FIG. 4 shows a cross-sectional view of the suspension package 10 positioned within the outer container 42. A product 50 has been placed on the flexible sheet 22, and then the sheet 30 has been draped over the product 50 and the anchor panel 36 has been pushed into the region between the outer container 42 and the adjacent end panel 18. Note that the second part 34 is positioned beneath the plane P defined by the frame 14 and the product support surface 24 in its untensioned state.
The length of the product retention sheet 30 has been selected such that the sheet 30 and the sheet 22 are placed under tension to secure the product 50 in place between the sheets 22, 30. The outer container 42 substantially immobilizes the anchor panel 36 with respect to the platform 12, thereby holding the sheet 30 in tension. Note that the anchor panel 36 is immobilized by the outer container 42, because the anchor panel 36 substantially matches the shape of one of the side walls of the outer container 42. Similarly, the platform 12 is immobilized in the outer container 42, because the width W1 matches the width W4 and the combined height of the end panels 18 and the sides panels 20 (H1+H3) matches the height H4.
It should be apparent that the preferred embodiment described above provides the advantage of suspending the product being packaged within the outer container. The product can easily be packaged simply by placing it on the product support surface after the platform has been placed in the outer container. Then the product retainer sheet is stretched over the product and the anchor panel is pushed into the region between the platform and the outer container. The outer container can then be closed to immobilize both the platform and the anchor panel, thereby completing packaging of the product.
The suspension package 10 can be modified as appropriate for particular applications. For example, the length of the product retention sheet 30 can be adjusted as appropriate for the shape and size of the particular product being packaged. A wide range of materials can be used for the platform 14, the sheet 30 and the panel 36. For example, the platform 12 and the panel 36 can be formed of cardboard, and a flexible, stretchable polymer can be used for the sheet 36, such as polyurethane film. Sizes, shapes and proportions can all be modified as appropriate for the particular application. For example the platform may be modified to use other structures that space the frame 14 away from the top and bottom walls of the outer container. Braces such as those described in U.S. patent application Ser. No. 09/036,224, assigned to the assignee of the present invention, can be used, and frames similar to those described in U.S. Pat. No. 5,579,917, also assigned to the assignee of the present invention, can also be adapted for use with this invention.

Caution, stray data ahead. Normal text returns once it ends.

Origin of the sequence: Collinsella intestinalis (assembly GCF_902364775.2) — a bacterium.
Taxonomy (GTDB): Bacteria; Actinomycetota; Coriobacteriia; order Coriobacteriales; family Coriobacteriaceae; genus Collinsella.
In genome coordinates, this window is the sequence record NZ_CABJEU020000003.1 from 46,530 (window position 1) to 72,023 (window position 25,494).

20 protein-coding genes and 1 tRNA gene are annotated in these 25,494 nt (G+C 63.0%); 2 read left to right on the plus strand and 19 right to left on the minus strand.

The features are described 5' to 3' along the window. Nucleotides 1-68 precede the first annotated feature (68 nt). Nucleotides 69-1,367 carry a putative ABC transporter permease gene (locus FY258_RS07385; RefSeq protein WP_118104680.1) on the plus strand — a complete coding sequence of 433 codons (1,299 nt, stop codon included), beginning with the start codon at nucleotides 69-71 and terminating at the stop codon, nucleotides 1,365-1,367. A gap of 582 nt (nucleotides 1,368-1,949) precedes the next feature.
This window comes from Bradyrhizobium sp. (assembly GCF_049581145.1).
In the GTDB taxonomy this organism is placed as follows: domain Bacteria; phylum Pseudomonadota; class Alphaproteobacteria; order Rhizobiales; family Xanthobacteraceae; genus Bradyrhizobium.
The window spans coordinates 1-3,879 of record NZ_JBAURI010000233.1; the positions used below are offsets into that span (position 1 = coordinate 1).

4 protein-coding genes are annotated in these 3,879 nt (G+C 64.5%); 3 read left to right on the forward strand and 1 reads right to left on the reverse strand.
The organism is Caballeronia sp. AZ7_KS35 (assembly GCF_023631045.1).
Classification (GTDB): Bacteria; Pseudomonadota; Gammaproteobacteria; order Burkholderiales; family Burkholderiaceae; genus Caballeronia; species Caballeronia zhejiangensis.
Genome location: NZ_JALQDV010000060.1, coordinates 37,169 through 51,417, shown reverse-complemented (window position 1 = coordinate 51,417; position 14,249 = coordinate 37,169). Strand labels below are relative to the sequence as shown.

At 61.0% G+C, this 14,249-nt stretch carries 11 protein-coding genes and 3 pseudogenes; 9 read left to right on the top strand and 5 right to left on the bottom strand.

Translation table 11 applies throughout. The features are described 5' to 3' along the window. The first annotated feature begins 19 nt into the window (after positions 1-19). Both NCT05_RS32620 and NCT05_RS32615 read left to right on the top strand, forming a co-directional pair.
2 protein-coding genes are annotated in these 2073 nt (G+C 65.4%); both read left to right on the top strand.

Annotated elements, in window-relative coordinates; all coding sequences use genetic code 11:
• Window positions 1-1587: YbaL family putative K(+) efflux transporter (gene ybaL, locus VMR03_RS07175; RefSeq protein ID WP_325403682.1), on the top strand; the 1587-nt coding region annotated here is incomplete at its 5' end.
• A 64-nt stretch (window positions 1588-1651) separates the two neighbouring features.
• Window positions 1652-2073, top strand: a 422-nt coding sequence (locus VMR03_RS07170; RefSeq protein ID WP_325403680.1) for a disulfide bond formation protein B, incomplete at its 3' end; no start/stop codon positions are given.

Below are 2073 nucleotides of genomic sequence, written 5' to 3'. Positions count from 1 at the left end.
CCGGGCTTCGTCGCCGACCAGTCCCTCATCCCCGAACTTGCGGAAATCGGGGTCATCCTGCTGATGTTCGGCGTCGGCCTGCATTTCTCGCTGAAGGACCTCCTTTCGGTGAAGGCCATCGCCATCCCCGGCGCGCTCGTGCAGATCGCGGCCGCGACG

Many modifications are possible to the preferred embodiment described above. For example, the product support surface 24 is not necessarily formed of a flexible polymer sheet. Rather, the surface 24 may be formed by a continuation of the frame 14, in which case the opening 16 can be eliminated. Openings, slits or other modifications can be made to the support surface 24 to accommodate the particular product being packaged. The end portions that secure the opposite ends of the sheet 22 do not have to define panels as in the preferred embodiment. Rather, the end portions may simply be end portions of the frame 14, which may be substantially confined to a single plane. In this case other structures such as spacers in the outer container (not shown) can be used to space the frame from the top and bottom walls of the outer container.
Other materials can be used, including polymeric or metallic materials for the platform 12. Other securing means such as adhesives can be used in place of the illustrated staples. Other shapes can be used for the anchor panel 36, including shapes that differ from that of the side wall of the outer container.
FIGS. 5-10 relate to a second preferred embodiment that is in many ways similar to the first embodiment described above. In general, corresponding elements of the two embodiments are provided with reference numerals that are identical in the last two digits.
The suspension package 110 includes a platform 112 that in this embodiment includes a rectangular frame 114 that defines a central opening 116. End panels 118 are mounted to respective ends of the frame 114 to fold about respective fold lines 158, and side panels 120 are mounted to respective sides of the frame 114 to fold about respective fold lines.
A flexible sheet 122 is secured between the two end panels 118 to form a product support surface 124 over the region of the central opening 116. In this embodiment staples 126 are used to secure the flexible sheet 122 to the end panels 118.